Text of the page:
Comment on page

WAMR Project

In this section, we will introduce the basics of project WAMR to you. In each brief introduction section, you are more than welcome to jump to details of that section triggering your interest.

What is it?

WebAssembly Micro Runtime (WAMR) is a Bytecode Alliance project. A lightweight standalone WebAssembly (WASM) runtime with a small footprint, high performance, and highly configurable features for applications across from embedded, IoT, edge to Trusted Execution Environment (TEE), smart contract, cloud-native, and so on.

Why you may want to use it

As we explained in the previous section, WebAssembly is great for code reuse on the server side with the help of runtime like our Project WAMR. So the most straightforward way is to use WAMR to run your WASM program.
It's not limited to simply being a command line application that runs your wasm program. You could also use it as a library, integrated into your application to run any wasm program inside your application. Although most user cases are embedding WAMR in their C/C++ program, we do support other language-binding so that you could use WAMR in some language you prefer.

Component of WAMR

There are four parts of WAMR. Two main parts of WAMR are:
  1. 1.
    The "iwasm" VM core to run WASM applications. It has many features and achieves several functionalities. The complete list of features and examples demonstrating it can be found in Features. Here are some brief introductions of some features that may interest you:
    • Flexibility: It supports multiple running modes to provide the ideal responsive time and performance on your demand. The running mode includes interpreter mode, AOT mode (Ahead-of-Time compilation), and JIT modes (Just-in-Time compilation, LLVM JIT, and Fast JIT are supported). Details on how to build and use each mode properly and where you may want to use it can be found in Tutorial
    • High Performance: WAMR achieves nearly native speed by AOT and JIT modes. It also has a small runtime binary size (~85K for interpreter and ~50K for AOT) and low memory usage
    • Portability: It supports many architectures and platforms.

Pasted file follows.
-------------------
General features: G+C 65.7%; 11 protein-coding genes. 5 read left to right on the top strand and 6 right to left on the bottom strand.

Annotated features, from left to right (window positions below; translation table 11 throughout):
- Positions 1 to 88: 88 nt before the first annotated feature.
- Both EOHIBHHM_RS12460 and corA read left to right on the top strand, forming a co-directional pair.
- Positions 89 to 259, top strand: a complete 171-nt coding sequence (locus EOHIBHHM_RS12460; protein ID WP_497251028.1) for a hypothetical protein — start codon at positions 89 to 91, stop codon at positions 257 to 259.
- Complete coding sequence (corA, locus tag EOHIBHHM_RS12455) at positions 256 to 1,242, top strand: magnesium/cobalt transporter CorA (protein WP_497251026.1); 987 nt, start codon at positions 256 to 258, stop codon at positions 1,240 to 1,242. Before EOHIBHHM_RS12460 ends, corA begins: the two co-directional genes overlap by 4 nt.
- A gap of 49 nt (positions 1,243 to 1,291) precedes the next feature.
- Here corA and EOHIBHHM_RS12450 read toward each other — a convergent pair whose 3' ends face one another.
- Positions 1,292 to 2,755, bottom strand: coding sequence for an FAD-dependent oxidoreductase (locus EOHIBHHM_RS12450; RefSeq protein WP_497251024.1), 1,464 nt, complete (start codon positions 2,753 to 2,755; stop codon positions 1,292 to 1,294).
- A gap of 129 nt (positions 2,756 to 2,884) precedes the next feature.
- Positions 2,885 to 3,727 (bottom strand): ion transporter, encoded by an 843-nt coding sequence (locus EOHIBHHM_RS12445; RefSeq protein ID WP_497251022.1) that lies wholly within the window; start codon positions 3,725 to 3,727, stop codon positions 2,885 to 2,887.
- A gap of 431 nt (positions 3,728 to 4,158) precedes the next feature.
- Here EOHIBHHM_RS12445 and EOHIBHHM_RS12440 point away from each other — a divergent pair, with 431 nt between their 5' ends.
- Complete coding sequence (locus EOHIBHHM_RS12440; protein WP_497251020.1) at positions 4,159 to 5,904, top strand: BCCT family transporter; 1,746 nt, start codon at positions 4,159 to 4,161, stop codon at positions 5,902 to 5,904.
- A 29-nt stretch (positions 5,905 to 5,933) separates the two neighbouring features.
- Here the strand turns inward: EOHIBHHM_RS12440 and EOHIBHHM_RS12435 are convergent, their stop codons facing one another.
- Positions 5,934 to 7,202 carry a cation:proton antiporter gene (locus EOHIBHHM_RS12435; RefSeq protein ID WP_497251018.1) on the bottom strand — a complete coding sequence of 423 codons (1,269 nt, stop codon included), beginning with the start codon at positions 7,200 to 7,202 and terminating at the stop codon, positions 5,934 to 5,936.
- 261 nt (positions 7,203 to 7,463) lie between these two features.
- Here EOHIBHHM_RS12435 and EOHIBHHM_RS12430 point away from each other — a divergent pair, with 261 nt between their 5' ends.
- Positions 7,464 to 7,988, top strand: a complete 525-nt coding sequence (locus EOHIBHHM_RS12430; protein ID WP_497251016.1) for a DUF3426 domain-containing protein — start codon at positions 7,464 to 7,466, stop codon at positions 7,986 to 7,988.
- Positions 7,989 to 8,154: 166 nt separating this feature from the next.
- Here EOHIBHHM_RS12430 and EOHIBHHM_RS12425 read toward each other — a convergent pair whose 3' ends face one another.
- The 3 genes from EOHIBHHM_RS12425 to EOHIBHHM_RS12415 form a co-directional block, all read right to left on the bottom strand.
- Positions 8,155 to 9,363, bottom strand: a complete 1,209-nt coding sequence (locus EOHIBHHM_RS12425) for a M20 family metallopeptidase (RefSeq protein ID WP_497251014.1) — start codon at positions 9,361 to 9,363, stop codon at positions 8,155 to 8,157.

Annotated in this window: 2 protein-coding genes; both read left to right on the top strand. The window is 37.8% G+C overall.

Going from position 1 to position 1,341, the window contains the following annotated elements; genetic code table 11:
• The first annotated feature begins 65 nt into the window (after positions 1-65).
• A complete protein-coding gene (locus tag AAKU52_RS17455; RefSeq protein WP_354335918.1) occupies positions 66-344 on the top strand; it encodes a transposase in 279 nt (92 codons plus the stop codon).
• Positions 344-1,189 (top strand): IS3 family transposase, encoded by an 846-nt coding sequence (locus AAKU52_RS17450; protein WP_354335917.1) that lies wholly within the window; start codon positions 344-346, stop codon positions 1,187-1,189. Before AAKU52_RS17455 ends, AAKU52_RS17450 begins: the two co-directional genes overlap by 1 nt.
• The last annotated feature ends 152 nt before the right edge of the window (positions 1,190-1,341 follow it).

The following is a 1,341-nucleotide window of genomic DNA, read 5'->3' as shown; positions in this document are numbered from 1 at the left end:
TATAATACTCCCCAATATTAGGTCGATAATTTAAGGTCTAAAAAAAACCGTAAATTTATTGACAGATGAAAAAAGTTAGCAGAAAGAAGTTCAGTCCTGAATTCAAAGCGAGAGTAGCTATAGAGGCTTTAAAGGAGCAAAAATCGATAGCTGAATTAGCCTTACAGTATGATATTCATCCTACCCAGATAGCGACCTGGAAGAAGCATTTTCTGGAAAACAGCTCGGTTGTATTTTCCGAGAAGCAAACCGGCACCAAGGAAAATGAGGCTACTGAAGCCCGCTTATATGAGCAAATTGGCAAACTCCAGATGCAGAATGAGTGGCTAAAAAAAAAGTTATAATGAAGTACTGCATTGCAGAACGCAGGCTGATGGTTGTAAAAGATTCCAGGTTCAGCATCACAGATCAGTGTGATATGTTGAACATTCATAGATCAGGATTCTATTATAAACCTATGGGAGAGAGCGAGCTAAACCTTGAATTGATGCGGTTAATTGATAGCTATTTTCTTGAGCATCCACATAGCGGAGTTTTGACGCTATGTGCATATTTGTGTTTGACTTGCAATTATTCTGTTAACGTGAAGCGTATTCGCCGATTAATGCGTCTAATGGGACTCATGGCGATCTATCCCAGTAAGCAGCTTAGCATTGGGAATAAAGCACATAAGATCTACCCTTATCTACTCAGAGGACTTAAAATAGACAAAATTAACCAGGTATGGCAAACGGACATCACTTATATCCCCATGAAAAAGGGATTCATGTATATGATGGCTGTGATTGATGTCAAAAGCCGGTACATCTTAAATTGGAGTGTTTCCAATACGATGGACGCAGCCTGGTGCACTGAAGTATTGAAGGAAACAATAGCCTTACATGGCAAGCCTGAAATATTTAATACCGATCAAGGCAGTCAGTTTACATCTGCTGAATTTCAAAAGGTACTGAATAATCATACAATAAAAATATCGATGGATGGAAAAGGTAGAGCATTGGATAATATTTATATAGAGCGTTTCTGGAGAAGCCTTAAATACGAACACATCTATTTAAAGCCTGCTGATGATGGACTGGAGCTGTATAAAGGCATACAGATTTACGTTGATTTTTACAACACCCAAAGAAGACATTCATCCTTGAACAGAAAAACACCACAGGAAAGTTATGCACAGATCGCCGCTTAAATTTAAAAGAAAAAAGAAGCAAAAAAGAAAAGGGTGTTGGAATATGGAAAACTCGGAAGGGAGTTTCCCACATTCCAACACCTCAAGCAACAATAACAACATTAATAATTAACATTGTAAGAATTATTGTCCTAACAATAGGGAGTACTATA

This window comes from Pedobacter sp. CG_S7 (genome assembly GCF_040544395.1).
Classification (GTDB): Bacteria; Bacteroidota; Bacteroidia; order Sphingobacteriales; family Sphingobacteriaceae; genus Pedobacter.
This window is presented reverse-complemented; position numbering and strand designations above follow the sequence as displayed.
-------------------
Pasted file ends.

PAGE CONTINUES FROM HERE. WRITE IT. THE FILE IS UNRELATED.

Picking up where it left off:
The architectures it supports:
      • X86-64, X86-32
      • ARM, THUMB (ARMV7 Cortex-M7 and Cortex-A15 are tested)
      • AArch64 (Cortex-A57 and Cortex-A53 are tested)
      • RISCV64, RISCV32 (RISC-V LP64 and RISC-V LP64D are tested)
      The platforms it supports:
      It enables true cross-platform development experience. You can even port WAMR to a new platform following this tutorial. Though it's unlikely since we support many platforms, having such features is comforting.
    • Security: It has Linux SGX (Intel Software Guard Extension) support. Through this unique application isolation technology, your application data is as safe as it can be.
  2. 2.
    The "wamrc" AOT compiler to compile WASM files into AOT files for best performance and smaller runtime footprint, which is run by "iwasm" VM Core
    Both the wasm binary files and AOT files are supported by iwasm. The wamrc AOT compiler compiles a wasm binary file to an AOT file, which can also be run by iwasm. The speed by AOT and JIT are near to native.
The other 2 parts are:
  1. 1.
    Application framework:
    The WAMR application manager supports remote application management from the host environment or the cloud through any physical communications such as TCP, UPD, UART, BLE, etc. Its modular design makes it able to support application management for different managed runtimes.
  2. 2.
    Application manager:
    By using the iwasm VM core, we are flexible to build different application frameworks for specific domains, although it would take quite some effort.
    The WAMR has offered a comprehensive framework for programming WASM applications for device and IoT usages. The framework supports running multiple applications that are based on the event-driven programming model. Here are the supporting API sets by the WAMR application framework library :
    • Timer, Inter-app communication (request/response and pub/sub), Sensor, Connectivity and data transmission, 2D graphic UI